The Principle Behind Dimensional Analysis
The guiding principle of dimensional analysis is that you can multiply anything by “1” without changing the meaning.  An equality set into a fraction formation = 1.  For example, if x = y, then x/y = 1 and  y/x = 1.  Therefore, the equalities can be set into fractions and multiplied to convert units. 

Another concept necessary to understanding dimensional analysis is that units that are on the top and bottom of an expression cancel out.

Equalities Commonly used in Dimensional Analysis
Several equalities are used often in chemistry.

Equalities commonly used in chemistry

4.18 J

1.00 cal

1 Å

10‑10 m

1 cm3

1 mL

1 dm3

1 L

1 in

2.54 cm

1 kg

2.2 lb

1 atm

101.3 kPa

1 atm

760 mm Hg

1 mole

6.02 ´ 1023 pieces

Metric prefixes are also used to form equalities between different metric units.

Dimensional Analysis

To work dimensional analysis problems:

  • Write your known down on the left side
  • Write down “=__________ [desired unit]” at the right side
  • Identify equalities that will get you from the known information to the desired unit.  If there is no equality that involves both the known and unknown, you’ll have to find more than one to more than one step.
  • Arrange the equalities into a fractional form so that the known unit will cancel out and the desired unit will be left.
  • Multiply across the top of the expression and divide numbers on the bottom

Rapid Study Kit for "Title":
Flash Movie Flash Game Flash Card
Core Concept Tutorial Problem Solving Drill Review Cheat Sheet

"Title" Tutorial Summary :

The Metric and SI (International System) of units is used throughout chemistry.  The metric system is based on prefixes showing the power of 10 used with base units describing the quantity measured.

Chemistry is an experimental science; therefore it is necessary to take careful measurements.  Measurements should always include one more decimal place than the instrument indicates for certain—this last decimal place should be a “0” if the measurement is “on the line” and a “5” if the measurement is “in-between the lines.”  Most measurements are understood to be +/- 1 in the last decimal place, unless another uncertainty value is given with the measurement.

Once careful measurements are taken, the precision with which they were measured can not be heightened while doing calculations, nor should it be lost and allowed to become less precise.  Therefore, there are rules about counting “significant figures” which indicate which were measured for certain.  Rules on performing calculations with significant figures will be introduced in a later tutorial.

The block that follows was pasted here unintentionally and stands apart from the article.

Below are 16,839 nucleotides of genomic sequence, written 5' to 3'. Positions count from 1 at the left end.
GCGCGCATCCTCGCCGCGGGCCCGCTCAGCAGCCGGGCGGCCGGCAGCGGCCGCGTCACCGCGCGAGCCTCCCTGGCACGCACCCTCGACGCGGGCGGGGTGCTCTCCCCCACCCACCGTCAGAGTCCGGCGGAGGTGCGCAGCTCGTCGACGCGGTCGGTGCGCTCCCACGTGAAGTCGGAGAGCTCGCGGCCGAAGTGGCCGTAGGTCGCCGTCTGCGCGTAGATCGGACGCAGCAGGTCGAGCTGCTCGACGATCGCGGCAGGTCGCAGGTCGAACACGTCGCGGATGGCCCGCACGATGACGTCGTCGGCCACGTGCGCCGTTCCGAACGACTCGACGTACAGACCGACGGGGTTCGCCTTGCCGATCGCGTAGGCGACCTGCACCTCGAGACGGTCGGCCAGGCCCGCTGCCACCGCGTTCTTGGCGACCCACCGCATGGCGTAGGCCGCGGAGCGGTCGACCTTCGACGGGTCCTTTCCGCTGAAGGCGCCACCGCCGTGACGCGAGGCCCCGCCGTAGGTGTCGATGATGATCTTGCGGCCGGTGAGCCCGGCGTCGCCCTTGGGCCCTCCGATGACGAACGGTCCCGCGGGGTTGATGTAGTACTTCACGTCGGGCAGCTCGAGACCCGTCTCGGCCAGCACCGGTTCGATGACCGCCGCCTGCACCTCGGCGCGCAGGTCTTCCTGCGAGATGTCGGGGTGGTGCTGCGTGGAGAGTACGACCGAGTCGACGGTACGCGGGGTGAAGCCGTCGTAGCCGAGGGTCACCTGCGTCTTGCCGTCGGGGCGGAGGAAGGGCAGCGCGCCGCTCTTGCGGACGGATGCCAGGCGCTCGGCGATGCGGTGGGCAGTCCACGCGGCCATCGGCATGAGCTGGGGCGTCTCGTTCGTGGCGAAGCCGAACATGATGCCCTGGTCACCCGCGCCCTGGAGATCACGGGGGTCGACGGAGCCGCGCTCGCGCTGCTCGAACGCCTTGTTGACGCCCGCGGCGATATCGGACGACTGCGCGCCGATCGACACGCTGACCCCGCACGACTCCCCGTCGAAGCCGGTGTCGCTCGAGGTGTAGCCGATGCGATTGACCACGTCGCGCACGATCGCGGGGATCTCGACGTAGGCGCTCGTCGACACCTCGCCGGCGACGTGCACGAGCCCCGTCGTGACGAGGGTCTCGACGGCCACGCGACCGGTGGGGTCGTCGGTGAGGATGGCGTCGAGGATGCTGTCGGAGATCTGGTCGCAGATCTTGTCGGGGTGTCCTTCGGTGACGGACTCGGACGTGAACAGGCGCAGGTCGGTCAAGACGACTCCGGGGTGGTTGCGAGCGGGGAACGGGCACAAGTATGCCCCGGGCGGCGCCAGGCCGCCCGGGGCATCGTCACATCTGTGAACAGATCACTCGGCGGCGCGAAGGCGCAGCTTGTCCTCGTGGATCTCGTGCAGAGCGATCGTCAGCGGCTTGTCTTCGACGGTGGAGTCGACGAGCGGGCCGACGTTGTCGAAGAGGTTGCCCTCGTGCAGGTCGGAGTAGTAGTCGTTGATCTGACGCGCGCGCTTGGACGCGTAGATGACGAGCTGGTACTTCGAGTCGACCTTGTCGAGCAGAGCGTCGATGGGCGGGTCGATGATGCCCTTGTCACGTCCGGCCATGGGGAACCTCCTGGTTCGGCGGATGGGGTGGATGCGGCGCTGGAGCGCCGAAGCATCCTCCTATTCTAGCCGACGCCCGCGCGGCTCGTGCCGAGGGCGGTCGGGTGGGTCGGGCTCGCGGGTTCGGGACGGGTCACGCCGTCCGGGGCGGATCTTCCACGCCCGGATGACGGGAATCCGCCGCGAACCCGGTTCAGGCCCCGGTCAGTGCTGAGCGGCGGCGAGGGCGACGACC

Math skills are crucial throughout chemistry.  This tutorial reviews basic algebra needed in chemistry calculations.  Writing answers with the correct number of significant figures is taught, along with writing and reading numbers in scientific notation.  Performing calculations with exponents, including those in scientific notation, is illustrated.  Logarithms, both base 10 and natural logs, is taught.  The quadratic equation is demonstrated.  Finally, calculator survival tips are given to ensure the answer you type in what you intend.  All mathematical concepts are illustrated with chemistry applications—each one is actually used in chemistry calculations.

Dimensional analysis is a technique for converting units based upon equalities.  The technique is the basis for stoichiometry—a key chemistry calculation—presented later in the series.

Tutorial Features:

Series Features:

  • Concept map showing inter-connections of new concepts in this tutorial and those previously introduced.
  • Definition slides introduce terms as they are needed.
  • Visual representation of concepts
  • Animated examples—worked out step by step
  • A concise summary is given at the conclusion of the tutorial.

"Title" Topic List:
  • The Metric and SI Systems
    • Metric prefixes
    • SI units
    • Common non-SI units
  • Measurement and Uncertainty
    • Tools common in Chemistry Labs
    • Taking measurements
    • Uncertainty
  • Significant Figures
    • Why they’re used
    • How to count them
    • Calculating with them
  • Fundamental Constants used in Chemistry
  • Algebra
    • Solving for a variable in addition/subtraction and multiplication/division
  • Scientific Notation
    • Writing in scientific notation
    • Reading scientific notation
    • Calculating with them
  • Logarithms
    • Logarithms with base 10
    • Natural logarithms
  • Quadratic Equation
  • Calculator tips
  • Dimensional analysis
    • What is dimensional analysis?
      • What is the principle behind dimensional analysis?
    • What equalities are used commonly in chemistry?
    • How is dimensional analysis performed?
    • How is dimensional analysis used in chemistry?

See all 24 lessons in Advance Placement Chemistry, including concept tutorials, problem drills and cheat sheets:
Teach Yourself AP Chemistry Visually in 24 Hours